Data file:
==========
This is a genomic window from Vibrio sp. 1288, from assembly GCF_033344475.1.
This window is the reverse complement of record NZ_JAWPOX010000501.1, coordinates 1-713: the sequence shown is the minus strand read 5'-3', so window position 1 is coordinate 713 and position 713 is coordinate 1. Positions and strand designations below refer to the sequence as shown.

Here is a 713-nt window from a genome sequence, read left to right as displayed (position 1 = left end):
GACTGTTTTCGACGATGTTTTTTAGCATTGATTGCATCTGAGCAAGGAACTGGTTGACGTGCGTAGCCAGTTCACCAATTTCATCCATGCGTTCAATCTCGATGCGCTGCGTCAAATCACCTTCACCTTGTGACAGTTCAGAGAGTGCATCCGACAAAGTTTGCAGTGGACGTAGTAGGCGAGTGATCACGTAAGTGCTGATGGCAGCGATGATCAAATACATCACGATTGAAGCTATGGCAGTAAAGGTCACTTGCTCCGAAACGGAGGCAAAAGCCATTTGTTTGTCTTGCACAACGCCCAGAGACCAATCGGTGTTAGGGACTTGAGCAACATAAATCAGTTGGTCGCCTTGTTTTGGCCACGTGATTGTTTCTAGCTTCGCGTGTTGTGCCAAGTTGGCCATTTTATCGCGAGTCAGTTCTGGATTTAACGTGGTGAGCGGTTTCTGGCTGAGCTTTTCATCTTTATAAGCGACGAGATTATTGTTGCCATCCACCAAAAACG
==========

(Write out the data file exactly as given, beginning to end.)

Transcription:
This is a genomic window from Vibrio sp. 1288, from assembly GCF_033344475.1.
This window is the reverse complement of record NZ_JAWPOX010000501.1, coordinates 1-713: the sequence shown is the minus strand read 5'-3', so window position 1 is coordinate 713 and position 713 is coordinate 1. Positions and strand designations below refer to the sequence as shown.

Here is a 713-nt window from a genome sequence, read left to right as displayed (position 1 = left end):
GACTGTTTTCGACGATGTTTTTTAGCATTGATTGCATCTGAGCAAGGAACTGGTTGACGTGCGTAGCCAGTTCACCAATTTCATCCATGCGTTCAATCTCGATGCGCTGCGTCAAATCACCTTCACCTTGTGACAGTTCAGAGAGTGCATCCGACAAAGTTTGCAGTGGACGTAGTAGGCGAGTGATCACGTAAGTGCTGATGGCAGCGATGATCAAATACATCACGATTGAAGCTATGGCAGTAAAGGTCACTTGCTCCGAAACGGAGGCAAAAGCCATTTGTTTGTCTTGCACAACGCCCAGAGACCAATCGGTGTTAGGGACTTGAGCAACATAAATCAGTTGGTCGCCTTGTTTTGGCCACGTGATTGTTTCTAGCTTCGCGTGTTGTGCCAAGTTGGCCATTTTATCGCGAGTCAGTTCTGGATTTAACGTGGTGAGCGGTTTCTGGCTGAGCTTTTCATCTTTATAAGCGACGAGATTATTGTTGCCATCCACCAAAAACG